Published December 17, 2012
U.S. President Barack Obama and John Boehner, the top Republican in Washington, met at the White House on Monday to try to reach a budget deal that would head off steep tax hikes and spending cuts that could push the economy into recession next year.
The 45-minute meeting is a further sign that talks to avert the "fiscal cliff" could be yielding progress after weeks of stalemate.
Boehner, the speaker of the Republican-controlled House of Representatives, has edged closer to Obama's demand to raise taxes on the wealthiest Americans. But the two sides have yet to make headway on tough issues on entitlements, like the Medicare health insurance program for seniors.
Boehner has agreed to a tax increase for those earning over $1 million annually, while Obama wants that threshold set at $250,000. His offer knocks down a key Republican road block, and the question now boils down to what Obama will offer in return.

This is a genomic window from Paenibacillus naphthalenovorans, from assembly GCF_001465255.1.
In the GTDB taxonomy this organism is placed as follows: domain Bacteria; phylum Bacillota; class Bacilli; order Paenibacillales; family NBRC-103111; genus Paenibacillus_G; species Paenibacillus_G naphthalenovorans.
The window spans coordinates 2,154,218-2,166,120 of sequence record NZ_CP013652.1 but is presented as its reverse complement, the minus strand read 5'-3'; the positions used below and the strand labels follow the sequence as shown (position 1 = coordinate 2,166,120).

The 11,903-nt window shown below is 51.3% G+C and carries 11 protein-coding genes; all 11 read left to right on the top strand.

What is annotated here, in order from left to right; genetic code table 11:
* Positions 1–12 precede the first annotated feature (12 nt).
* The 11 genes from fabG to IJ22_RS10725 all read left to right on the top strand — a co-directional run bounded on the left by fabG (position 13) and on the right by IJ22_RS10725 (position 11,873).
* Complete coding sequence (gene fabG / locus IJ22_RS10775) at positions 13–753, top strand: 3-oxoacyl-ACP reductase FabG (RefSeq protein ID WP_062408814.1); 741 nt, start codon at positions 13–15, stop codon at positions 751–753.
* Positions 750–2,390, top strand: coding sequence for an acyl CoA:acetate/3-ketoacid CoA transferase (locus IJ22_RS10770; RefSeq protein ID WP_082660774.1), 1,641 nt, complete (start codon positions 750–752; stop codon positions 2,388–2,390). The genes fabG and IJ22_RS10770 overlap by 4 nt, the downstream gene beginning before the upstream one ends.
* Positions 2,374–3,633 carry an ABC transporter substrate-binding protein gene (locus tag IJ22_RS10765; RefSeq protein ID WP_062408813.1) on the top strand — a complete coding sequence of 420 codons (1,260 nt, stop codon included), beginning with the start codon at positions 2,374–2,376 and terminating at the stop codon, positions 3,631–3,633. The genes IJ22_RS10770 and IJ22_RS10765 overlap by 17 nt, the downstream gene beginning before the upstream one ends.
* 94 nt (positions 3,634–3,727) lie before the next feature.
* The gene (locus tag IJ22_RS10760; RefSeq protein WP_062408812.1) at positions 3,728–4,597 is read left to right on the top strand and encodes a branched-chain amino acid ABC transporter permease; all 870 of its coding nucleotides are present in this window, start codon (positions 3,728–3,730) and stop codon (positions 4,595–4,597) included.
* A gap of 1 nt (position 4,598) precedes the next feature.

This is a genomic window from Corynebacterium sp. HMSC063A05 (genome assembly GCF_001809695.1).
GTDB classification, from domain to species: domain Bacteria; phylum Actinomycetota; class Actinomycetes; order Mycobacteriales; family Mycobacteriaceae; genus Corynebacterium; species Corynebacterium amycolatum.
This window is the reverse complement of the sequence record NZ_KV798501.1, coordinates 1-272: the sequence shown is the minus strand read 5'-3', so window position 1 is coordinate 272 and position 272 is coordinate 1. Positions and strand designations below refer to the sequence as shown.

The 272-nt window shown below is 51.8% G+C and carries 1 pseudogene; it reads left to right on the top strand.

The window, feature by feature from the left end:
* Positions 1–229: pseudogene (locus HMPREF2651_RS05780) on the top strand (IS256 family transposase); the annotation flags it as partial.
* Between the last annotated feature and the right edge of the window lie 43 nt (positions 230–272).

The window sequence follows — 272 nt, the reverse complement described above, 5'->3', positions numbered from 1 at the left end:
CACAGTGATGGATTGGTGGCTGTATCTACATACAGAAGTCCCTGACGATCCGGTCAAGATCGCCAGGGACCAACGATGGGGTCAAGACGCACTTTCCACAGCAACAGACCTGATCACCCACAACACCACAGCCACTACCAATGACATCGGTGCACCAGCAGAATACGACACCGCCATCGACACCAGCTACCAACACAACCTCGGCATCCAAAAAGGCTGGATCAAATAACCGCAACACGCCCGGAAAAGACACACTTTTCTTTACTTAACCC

The two sides face a deadline of Dec. 31, when $600 billion in across-the-board spending cuts and tax hikes are due to kick in.
Even if the two men agree to a deal this week, they may not have enough time to get it passed before the New Year. In that case, they might agree to extend the deadline by a few weeks.
Republicans understand that the clock is ticking and they are confident that Boehner will get a deal they can support in the coming days, a senior House Republican aide said.
Boehner "won't sign off on a deal that doesn't have enough votes to get through," the aide said.
Investors have been cheered by signs of progress. The Standard & Poor's 500 index was up 0.87 percent at midday.
"The fiscal cliff is starting to get ironed out," said Frank Davis, director of sales and trading at LEK Securities.